Rule of Law - 1

In his excellent book, Design for Liberty: Private Property, Public Administration, and the Rule of law, Richard Epstein begins his discussion with a cite to Lon Fuller, The Morality of Law, in which he lists some components he does not not call components of the rule of law, but which is widely regarded as such:

Eight Routes of Failure for any Legal System
  1. The lack of rules of law, which leads to ad hoc and inconsistent adjudication.
  2. Failure to publicize or make known the rules of law.
  3. Unclear or obscure legislation that is impossible to understand. [Or difficult for most people to agree on the meaning of.]
  4. Retroactive legislation.
  5. Contradictions in the law.
  6. Demands that are beyond the power of the subjects and the ruled.
  7. Unstable legislation (ex. daily revision of laws).
  8. Divergence between adjudication/administration and legislation.

These are a good start, but we can identify more, and better organize them, in this first part of a discourse on the topic.

Fuller's formulation addresses the need for internal consistency and predictability, but omits the critical component, that it provide for the reasonable protection, and accessible remedies for violations, of the natural and social rights of the people, whether individuals, minorities, or majorities. With that in mind, we can begin to prepare our own list.

Specifications for a Rule of Law
  1. Laws that apply uniformly to everyone, including lawmakers, administrators, and adjudicators, except as individuals may earn different treatment, consistent with the general good.
  2. A written constitution of government that is consistent with the superior constitutions of nature, society, and the state (understood as society with dominion over a well-defined territory), from which all other laws must be derived, and with which such derivative laws, administration, and adjudication must be consistent.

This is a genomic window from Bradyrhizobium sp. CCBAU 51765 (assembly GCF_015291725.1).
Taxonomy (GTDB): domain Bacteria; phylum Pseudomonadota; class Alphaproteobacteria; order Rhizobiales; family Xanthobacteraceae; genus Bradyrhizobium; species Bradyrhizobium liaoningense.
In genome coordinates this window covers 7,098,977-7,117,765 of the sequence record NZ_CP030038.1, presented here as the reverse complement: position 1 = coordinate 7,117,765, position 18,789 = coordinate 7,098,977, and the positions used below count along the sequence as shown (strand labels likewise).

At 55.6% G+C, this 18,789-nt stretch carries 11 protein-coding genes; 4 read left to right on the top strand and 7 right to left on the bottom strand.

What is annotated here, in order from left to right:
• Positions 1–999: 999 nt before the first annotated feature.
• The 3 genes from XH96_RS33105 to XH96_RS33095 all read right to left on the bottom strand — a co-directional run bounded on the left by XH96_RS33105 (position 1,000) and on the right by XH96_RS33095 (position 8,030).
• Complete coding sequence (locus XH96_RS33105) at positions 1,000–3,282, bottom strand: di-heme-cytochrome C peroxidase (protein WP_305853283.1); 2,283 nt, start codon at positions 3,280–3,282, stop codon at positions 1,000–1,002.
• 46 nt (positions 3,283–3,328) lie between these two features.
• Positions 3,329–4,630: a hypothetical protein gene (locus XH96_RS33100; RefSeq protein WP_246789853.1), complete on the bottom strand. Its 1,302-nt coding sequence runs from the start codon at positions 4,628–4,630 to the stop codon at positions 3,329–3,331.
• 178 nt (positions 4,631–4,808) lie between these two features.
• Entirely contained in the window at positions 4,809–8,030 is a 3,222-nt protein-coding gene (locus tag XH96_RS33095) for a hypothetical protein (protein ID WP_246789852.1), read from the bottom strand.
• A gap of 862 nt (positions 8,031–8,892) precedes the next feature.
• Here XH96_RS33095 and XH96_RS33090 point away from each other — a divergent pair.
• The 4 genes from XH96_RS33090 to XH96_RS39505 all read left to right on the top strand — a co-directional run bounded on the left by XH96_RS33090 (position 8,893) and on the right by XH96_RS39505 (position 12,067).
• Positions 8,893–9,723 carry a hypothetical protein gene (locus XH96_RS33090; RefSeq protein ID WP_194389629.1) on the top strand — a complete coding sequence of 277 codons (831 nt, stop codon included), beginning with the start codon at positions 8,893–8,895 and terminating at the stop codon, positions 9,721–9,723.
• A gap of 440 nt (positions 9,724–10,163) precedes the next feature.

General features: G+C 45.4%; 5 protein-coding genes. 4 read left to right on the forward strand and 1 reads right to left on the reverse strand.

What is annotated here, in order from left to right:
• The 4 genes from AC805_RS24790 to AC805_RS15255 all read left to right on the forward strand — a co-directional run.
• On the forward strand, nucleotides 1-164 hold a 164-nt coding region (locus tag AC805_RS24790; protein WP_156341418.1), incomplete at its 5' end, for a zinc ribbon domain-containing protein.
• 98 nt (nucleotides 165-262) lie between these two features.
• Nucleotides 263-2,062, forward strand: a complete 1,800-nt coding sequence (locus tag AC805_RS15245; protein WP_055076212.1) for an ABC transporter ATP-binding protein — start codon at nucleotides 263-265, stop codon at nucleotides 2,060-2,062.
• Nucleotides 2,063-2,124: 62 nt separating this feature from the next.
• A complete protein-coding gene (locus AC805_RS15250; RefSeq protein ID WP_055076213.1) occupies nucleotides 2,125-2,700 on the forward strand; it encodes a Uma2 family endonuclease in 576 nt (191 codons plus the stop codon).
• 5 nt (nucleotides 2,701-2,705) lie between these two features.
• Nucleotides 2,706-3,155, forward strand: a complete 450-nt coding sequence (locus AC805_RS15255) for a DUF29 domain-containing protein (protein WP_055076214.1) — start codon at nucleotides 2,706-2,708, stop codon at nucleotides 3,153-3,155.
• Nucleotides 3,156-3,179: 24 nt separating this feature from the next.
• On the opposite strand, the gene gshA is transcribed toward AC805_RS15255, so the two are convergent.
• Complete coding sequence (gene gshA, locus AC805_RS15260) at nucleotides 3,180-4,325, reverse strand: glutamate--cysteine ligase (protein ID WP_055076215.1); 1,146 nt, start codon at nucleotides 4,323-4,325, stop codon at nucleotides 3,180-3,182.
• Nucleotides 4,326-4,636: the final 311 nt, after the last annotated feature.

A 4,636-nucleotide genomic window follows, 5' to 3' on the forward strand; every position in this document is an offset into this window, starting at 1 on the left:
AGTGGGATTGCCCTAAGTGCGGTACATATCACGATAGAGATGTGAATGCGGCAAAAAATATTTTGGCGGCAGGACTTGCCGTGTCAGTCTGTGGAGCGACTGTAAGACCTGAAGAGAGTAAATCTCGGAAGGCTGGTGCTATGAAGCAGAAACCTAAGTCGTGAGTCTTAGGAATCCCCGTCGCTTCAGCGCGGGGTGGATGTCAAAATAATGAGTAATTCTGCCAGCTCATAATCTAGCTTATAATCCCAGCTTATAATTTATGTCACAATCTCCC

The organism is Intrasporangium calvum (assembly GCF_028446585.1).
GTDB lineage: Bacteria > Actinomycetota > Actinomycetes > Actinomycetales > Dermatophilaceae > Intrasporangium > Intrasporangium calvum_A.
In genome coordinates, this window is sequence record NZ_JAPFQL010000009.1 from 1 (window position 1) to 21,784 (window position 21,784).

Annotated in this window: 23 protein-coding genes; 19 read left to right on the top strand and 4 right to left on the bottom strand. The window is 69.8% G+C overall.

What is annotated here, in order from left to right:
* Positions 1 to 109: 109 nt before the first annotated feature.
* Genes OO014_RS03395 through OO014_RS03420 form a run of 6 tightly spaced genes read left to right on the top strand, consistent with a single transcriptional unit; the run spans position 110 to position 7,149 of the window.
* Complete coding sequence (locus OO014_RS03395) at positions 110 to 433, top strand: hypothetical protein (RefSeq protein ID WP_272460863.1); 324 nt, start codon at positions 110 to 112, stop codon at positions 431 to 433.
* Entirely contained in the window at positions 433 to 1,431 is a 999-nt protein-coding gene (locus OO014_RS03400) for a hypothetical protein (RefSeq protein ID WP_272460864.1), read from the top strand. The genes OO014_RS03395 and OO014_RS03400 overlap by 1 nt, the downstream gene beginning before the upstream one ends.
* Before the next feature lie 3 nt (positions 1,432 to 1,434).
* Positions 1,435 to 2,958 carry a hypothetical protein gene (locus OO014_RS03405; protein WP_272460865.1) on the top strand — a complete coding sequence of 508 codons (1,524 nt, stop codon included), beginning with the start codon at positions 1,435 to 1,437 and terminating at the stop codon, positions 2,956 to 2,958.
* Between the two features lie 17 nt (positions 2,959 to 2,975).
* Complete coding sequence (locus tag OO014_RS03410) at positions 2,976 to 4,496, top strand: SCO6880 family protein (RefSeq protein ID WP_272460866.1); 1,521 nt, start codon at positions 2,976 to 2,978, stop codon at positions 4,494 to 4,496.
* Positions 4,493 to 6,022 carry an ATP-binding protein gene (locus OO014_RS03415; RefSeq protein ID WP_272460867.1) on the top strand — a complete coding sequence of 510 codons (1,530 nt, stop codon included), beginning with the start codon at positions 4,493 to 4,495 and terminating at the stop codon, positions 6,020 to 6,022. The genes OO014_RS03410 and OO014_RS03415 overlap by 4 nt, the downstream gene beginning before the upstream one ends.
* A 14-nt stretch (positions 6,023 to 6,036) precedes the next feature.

3. Institutional structures and procedures that allow orderly and competent notice, deliberation, and decision of legal issues, both for the society as a whole and political subdivisions of it, and for individual cases, in which all stakeholders are represented.
  4. Affordable access to remedies for anyone whose rights have been violated or are threatened, and for anyone seeking to protect the rights of others.
  5. Establishment of the right to a presumption of nonauthority.
  6. Establishment of the right to the means to supervise public agents and hold them accountable.
  7. No contradictions among laws or the administration or adjudication of them or of cases involving private matters.
  8. Reasonable and impartial discretion consistent with general principles of law, not used abusively or to redistribute.

These will be further discussed in subsequent installments of this series.

See also:

Donate Now!


Is the Constitution fit for Americans?

Most of the constitutional debates in which I participate are about whether to comply strictly with the Constitution as originally meant and understood, or with court precedents even their defenders admit have drifted far from original meaning, or even with disregard for the Constitution altogether as a relic that is no longer relevant to solving modern problems.